Posted in education on June 30, 2017 9:54 am EDT

Demystifying Sound in Challenging Spaces

Houses of worship come in many shapes and sizes, and designing sound to fit them is one of AV's biggest challenges.

At Syracuse University’s 85-year-old Hendricks Chapel in Syracuse, N.Y., Renkus-Heinz columnar Iconyx Gen5 IC24-RN digitally steerable line arrays were mounted on each side of the proscenium. Image courtesy of DCI Sound.


 

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TAGS: acoustics, architectural design, avl design, sound reinforcement, sound system, sustainability,

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By Dan Daley

The two main issues that churches generally encounter are outsized reflections/reverberation and problems relating to coverage. The first type of problem generally manifests itself when churches try to reconcile the very different (and often opposing) requirements of speech and music. The former demands as little reverberation as possible to achieve high intelligibility while the latter thrives on the warmth that ambient reflections can add to music.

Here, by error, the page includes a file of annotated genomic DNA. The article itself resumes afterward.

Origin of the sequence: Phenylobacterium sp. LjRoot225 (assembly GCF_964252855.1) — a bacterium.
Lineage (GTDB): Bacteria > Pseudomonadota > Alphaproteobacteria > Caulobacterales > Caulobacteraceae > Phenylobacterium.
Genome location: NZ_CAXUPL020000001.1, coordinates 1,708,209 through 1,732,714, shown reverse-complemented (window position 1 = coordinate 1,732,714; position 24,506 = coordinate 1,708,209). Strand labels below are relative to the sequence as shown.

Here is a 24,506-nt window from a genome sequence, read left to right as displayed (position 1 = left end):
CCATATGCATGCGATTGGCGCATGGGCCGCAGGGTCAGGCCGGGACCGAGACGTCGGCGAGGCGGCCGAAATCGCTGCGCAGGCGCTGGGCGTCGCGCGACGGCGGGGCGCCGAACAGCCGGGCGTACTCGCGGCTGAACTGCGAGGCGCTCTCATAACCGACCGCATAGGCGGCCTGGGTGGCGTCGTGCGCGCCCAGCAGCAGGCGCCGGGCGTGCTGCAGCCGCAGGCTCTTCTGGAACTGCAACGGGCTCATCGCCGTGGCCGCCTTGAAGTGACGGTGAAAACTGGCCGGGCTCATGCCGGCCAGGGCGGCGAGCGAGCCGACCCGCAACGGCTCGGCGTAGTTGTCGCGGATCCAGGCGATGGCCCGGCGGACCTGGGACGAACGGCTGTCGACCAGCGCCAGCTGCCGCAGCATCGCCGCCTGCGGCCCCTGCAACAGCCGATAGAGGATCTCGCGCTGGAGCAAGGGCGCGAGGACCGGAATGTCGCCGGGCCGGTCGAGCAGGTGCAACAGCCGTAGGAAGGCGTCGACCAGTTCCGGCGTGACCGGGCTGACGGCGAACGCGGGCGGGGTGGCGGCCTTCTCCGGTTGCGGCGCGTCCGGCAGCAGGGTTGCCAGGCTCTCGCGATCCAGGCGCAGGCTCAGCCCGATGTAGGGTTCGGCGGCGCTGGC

Architectural details like the depth and width of the room (its interior aspect ratio), ceiling height, location of balconies, and interior coverings like carpeting or velour seats all contribute to the challenge of getting useful sound in a church.

This dichotomy becomes even more complicated for churches that have to employ both traditional liturgical music (think Gregorian chants) for which long reverb times are like gravy, and contemporary worship music, whose louder, more staccato nature is best served by short reverb times. The pastor then has to make himself or herself not only heard, but understood, in the middle.

The other kind of challenge has to do with getting a sound system to cover seating areas evenly and consistently while at the same time keeping that sound away from walls and other reflective surfaces (which add to the problems created by issue number one). This in particular is where the irregular interior architecture of many churches can underscore the fact that no single design or approach is exactly like another. Architectural details like the depth and width of the room (its interior aspect ratio), ceiling height, location of balconies, and interior coverings like carpeting or velour seats all contribute to the challenge of getting useful sound in a church. Here are a few tales of churches and designers facing these challenges and how they solved them.

Fans of Good Sound

First West Church, in West Monroe, La., wanted to upgrade its PA system to be able to accommodate both traditional and contemporary music styles, so it could avoid having to bring in a rental PA for touring artists. At the same time, it also wanted to find a way to better cover the seating in its large fan-shaped, 1,800-plus-seat sanctuary, where the contemporary service uses both musicians and vocalists while the traditional service uses a 100-plus-voice choir and orchestra.